The Council of Islamic Ideology (CII) has once again decided to dampen the celebration of empowerment in the country — this time by claiming that the Punjab government’s Women Protection Act is against the law and that some clauses are not in compliance with the Shariah.

The council has also decided that the Punjab Assembly could be convicted for treason for passing this bill without seeking consent with the council first.

How and why they came to this conclusion shouldn’t be a surprise given the council’s history when it comes to objecting anything progressive happening in this country.

Take a look: Sherani’s remarks

The Women’s Protection Act, passed by the Punjab Assembly, gives women legal protection against various forms of violence, along with the establishment of an abuse hotline, as well as women’s shelters.

In most parts of the developed world, these facilities have long been established, and abuse against women is a crime. In Pakistan, this abuse is rampant but mostly hidden under the veil of honour and fear.

Now, instead of receiving updates on how this new bill is being established and how efficient it is in terms of providing justice to the thousands of suffering women of Pakistan, we will first be focusing on how the mighty council feels about it with absurd statements on how it doesn’t fit in with the ideology of Pakistan.

Forget the Metro Bus projects and the mass underpass revolution of Punjab — today, this law is what the Punjab Assembly should be congratulated and celebrated for.

The next defining moment will not be when the government and the courts actually get down to work but instead, when they reject the forces standing in the way of implementing this bill.

Along with the CII’s tragic response to the bill, Chief of Jamiat Ulema-i-Islam Fazl (JUI-F) Maulana Fazlur Rehman has called for a law to “protect the rights of husbands” in the country.

Joining the angry men is also Mohammad Aslam Khaki, a Supreme Court lawyer and professor of Islamic law, who has challenged different provisions of the law and has in a petition to the Federal Shariat Court claimed that the law did not contain any mechanism for filing a complaint against a woman for causing mental and psychological trauma to her husband.

Examine: Don't celebrate the Punjab women's violence bill just yet

For someone on the outside, hearing these statements would make it seem they are manifesting various insecurities of certain men as opposed to being based on religious principles.

Certain religion leaders have claimed that this law will make men insecure — but they stop short of saying that those rendered insecure by it would be the same kind of men whose honour lies in killing their daughters or bartering them over a social feud.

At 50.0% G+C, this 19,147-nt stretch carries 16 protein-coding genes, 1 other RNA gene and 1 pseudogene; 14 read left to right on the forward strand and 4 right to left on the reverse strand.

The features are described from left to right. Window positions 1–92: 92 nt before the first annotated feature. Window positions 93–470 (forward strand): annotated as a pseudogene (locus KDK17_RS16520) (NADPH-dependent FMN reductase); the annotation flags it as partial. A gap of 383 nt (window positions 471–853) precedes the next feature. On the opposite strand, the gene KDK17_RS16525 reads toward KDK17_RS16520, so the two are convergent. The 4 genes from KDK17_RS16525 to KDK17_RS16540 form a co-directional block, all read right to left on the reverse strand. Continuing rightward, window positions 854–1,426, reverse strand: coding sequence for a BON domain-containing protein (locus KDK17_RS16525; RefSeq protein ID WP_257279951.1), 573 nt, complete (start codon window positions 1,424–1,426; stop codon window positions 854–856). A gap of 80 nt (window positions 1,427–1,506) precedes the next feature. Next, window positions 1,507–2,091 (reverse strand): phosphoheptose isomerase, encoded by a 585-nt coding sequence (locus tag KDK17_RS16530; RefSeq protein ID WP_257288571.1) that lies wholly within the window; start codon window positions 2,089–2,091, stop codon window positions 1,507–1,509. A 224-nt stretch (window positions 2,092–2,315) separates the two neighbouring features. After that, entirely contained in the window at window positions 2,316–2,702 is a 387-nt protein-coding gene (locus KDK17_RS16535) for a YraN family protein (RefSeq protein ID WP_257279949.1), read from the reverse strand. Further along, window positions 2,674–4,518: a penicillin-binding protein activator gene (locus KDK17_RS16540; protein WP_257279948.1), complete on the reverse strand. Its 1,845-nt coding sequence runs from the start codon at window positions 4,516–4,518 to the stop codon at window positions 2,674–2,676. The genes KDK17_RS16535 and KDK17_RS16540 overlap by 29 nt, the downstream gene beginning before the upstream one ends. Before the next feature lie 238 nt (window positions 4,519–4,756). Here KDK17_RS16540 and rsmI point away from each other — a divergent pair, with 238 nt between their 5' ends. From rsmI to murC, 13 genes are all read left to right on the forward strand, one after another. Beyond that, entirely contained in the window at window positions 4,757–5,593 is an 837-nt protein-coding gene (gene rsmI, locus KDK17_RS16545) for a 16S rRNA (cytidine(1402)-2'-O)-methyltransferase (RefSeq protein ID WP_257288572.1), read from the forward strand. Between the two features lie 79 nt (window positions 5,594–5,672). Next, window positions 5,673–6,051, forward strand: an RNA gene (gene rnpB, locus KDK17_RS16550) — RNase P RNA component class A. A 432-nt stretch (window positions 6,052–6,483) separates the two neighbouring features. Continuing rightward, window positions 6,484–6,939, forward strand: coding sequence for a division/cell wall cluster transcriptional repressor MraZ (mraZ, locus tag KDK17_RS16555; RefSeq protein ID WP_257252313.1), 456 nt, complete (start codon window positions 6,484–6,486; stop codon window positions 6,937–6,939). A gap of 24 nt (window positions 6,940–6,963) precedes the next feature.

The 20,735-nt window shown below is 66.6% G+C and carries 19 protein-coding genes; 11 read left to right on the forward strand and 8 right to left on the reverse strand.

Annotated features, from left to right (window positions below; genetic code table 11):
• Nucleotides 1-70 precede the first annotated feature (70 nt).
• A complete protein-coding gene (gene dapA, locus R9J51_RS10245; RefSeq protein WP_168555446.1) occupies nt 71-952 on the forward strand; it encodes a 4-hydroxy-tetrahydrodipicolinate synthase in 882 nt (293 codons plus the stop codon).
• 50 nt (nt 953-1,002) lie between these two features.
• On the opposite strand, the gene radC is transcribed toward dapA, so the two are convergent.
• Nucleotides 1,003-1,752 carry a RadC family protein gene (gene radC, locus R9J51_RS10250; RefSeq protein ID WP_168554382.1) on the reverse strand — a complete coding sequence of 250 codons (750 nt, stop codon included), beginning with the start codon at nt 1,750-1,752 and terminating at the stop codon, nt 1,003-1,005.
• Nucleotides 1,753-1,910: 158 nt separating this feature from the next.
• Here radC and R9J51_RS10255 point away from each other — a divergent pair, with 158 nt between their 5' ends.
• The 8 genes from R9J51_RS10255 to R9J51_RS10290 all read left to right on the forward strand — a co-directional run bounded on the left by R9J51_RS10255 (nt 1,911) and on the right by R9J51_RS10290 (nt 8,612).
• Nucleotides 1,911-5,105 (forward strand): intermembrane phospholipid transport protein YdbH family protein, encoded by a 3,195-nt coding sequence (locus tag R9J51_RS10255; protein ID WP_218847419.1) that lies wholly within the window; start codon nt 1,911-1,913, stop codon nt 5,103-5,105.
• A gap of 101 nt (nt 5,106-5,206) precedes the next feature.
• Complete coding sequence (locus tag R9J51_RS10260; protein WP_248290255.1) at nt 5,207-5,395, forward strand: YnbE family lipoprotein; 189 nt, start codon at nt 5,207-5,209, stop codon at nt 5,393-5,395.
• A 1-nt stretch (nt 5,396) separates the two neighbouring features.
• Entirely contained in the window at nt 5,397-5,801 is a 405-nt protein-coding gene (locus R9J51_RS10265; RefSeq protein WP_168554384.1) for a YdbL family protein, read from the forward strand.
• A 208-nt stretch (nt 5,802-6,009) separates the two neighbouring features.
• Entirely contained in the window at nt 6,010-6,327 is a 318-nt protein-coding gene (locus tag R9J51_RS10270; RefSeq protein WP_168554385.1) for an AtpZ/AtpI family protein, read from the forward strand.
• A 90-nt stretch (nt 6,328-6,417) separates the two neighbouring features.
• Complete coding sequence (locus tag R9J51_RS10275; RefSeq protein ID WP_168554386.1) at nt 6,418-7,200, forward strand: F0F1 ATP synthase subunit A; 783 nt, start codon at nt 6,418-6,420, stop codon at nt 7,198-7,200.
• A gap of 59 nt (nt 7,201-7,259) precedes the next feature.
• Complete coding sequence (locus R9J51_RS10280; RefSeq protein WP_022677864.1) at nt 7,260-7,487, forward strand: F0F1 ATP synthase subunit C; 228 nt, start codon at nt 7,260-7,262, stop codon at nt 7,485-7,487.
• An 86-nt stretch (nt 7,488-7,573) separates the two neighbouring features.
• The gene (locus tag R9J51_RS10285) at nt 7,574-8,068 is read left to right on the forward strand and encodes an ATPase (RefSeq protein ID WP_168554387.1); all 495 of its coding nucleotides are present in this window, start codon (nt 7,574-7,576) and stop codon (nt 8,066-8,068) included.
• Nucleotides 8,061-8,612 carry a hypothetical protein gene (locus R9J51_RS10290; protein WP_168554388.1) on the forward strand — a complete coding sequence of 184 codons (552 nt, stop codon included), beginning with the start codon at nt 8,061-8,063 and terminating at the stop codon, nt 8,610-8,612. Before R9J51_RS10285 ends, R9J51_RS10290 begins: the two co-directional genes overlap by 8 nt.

See: Murder, not honour

So the question is, why do there still exist bodies and platforms which use religion as a tool to stifle society and women?

Why, under the pretext of religion, does one think it's okay for men who abuse women to walk free?

Why, in 2016, we are still wondering if empowering women and saving them from abuse is tantamount to going against the teachings of religion?

Why are we giving so much space in our papers and on our televisions to men who believe this law will do nothing but increase divorce rates in the country?

The same men who worry about divorce rates but do not care about the nine-year-old in Rahim Yar Khan who was almost married off last week in order to settle a family dispute.

Read: Is the Council of Islamic Ideology at all important?

Pakistan may be the first Islamic country to have elected a woman prime minister but it ranked 144 out of 145 countries surveyed — the second worst — in the 2015 World Economic Forum Gender Equality Index.

Pakistani women are flying fighter jets, winning Oscars, reaching medical breakthroughs but remain vulnerable to violence in their homes and on the streets.

Social taboos don’t allow these women to speak up and fear of reprisal causes them to continue being victims to abuse. It is about time they are encouraged to seek justice and relief.

Explore: Religious parties reject women protection bill

Punjab Chief Minister Shahbaz Sharif has been defending the law claiming that these initiatives are in line with the vision of the Quaid-i-Azam.

And he is right — for when Maulana Mohammad Khan Sherani, the council chairperson claims that:

“Pakistan was established on the basis of the two-nation theory and Islam is the religion of the country…”

Perhaps he forgets who stood by the country's founding father till the very end: A woman.

A woman who probably wouldn’t have thought twice about empowering all other women in the country. It is time the government does the same.

Because if on matters such as rape and violence, the government bows down to the right, it will be taking 10 steps back for each step taken forward.


Moral visions

Moral visions

In Pakistan’s current space-time configuration, the language of politics has changed dramatically.


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